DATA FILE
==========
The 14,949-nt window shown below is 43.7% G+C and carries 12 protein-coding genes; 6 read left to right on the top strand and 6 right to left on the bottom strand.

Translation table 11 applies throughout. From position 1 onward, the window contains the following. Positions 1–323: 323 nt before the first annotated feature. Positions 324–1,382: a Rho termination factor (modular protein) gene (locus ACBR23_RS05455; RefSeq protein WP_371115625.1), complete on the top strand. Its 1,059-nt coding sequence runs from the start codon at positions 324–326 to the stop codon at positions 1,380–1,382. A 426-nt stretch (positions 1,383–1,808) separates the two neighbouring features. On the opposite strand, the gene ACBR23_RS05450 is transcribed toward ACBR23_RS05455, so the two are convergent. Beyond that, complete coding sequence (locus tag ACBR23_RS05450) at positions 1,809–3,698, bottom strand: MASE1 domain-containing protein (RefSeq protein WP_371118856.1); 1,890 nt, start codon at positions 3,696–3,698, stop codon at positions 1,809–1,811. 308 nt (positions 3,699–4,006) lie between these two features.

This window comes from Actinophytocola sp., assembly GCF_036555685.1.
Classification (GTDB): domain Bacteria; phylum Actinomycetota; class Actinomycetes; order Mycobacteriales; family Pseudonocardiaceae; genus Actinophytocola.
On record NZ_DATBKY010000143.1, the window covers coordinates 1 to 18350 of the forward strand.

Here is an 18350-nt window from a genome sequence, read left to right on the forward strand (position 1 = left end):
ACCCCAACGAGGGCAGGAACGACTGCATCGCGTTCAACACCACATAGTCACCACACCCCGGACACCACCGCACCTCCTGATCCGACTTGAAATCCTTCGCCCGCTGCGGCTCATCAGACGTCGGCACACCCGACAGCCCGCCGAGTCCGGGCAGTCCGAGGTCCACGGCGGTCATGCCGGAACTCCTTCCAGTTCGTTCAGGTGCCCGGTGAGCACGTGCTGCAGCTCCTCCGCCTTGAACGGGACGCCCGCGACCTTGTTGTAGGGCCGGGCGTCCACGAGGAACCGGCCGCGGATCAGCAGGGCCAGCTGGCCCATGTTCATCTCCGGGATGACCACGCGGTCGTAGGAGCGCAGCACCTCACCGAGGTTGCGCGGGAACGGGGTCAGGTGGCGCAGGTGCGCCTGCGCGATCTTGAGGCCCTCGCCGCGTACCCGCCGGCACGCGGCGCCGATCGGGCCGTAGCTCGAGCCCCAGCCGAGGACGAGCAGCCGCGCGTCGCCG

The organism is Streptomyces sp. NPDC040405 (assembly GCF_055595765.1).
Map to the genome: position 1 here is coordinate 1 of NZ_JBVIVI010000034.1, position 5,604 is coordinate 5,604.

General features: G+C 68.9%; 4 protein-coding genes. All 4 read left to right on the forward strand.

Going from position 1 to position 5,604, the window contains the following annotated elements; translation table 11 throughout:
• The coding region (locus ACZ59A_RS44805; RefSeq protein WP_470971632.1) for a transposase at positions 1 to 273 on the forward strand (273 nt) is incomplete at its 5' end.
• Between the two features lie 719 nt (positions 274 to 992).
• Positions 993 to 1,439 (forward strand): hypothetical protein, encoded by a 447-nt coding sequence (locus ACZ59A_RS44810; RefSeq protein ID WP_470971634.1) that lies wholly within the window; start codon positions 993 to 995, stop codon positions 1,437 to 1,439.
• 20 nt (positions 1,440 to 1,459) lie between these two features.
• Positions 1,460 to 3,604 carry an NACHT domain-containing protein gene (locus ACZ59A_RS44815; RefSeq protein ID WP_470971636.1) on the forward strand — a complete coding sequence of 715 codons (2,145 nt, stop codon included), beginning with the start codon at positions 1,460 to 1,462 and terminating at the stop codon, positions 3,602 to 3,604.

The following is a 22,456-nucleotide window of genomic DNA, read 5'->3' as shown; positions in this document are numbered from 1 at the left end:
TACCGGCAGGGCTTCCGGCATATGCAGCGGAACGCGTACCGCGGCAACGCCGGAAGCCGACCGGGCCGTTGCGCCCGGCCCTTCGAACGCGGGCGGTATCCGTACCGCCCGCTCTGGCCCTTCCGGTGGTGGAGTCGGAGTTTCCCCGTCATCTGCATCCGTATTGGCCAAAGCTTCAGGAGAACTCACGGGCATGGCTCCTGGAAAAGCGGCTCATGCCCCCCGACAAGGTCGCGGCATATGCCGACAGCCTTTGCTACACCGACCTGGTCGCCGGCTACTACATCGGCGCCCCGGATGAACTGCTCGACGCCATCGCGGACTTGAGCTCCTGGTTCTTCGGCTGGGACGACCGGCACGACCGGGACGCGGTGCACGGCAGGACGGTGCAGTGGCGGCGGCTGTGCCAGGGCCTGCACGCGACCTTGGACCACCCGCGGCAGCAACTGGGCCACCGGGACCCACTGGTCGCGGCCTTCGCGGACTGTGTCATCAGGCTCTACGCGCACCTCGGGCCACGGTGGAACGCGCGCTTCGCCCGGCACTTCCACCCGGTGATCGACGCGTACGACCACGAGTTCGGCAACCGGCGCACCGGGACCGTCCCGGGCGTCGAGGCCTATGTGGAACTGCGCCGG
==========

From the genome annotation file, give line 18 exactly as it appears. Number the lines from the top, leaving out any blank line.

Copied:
TACCGGCAGGGCTTCCGGCATATGCAGCGGAACGCGTACCGCGGCAACGCCGGAAGCCGACCGGGCCGTTGCGCCCGGCCCTTCGAACGCGGGCGGTATCCGTACCGCCCGCTCTGGCCCTTCCGGTGGTGGAGTCGGAGTTTCCCCGTCATCTGCATCCGTATTGGCCAAAGCTTCAGGAGAACTCACGGGCATGGCTCCTGGAAAAGCGGCTCATGCCCCCCGACAAGGTCGCGGCATATGCCGACAGCCTTTGCTACACCGACCTGGTCGCCGGCTACTACATCGGCGCCCCGGATGAACTGCTCGACGCCATCGCGGACTTGAGCTCCTGGTTCTTCGGCTGGGACGACCGGCACGACCGGGACGCGGTGCACGGCAGGACGGTGCAGTGGCGGCGGCTGTGCCAGGGCCTGCACGCGACCTTGGACCACCCGCGGCAGCAACTGGGCCACCGGGACCCACTGGTCGCGGCCTTCGCGGACTGTGTCATCAGGCTCTACGCGCACCTCGGGCCACGGTGGAACGCGCGCTTCGCCCGGCACTTCCACCCGGTGATCGACGCGTACGACCACGAGTTCGGCAACCGGCGCACCGGGACCGTCCCGGGCGTCGAGGCCTATGTGGAACTGCGCCGG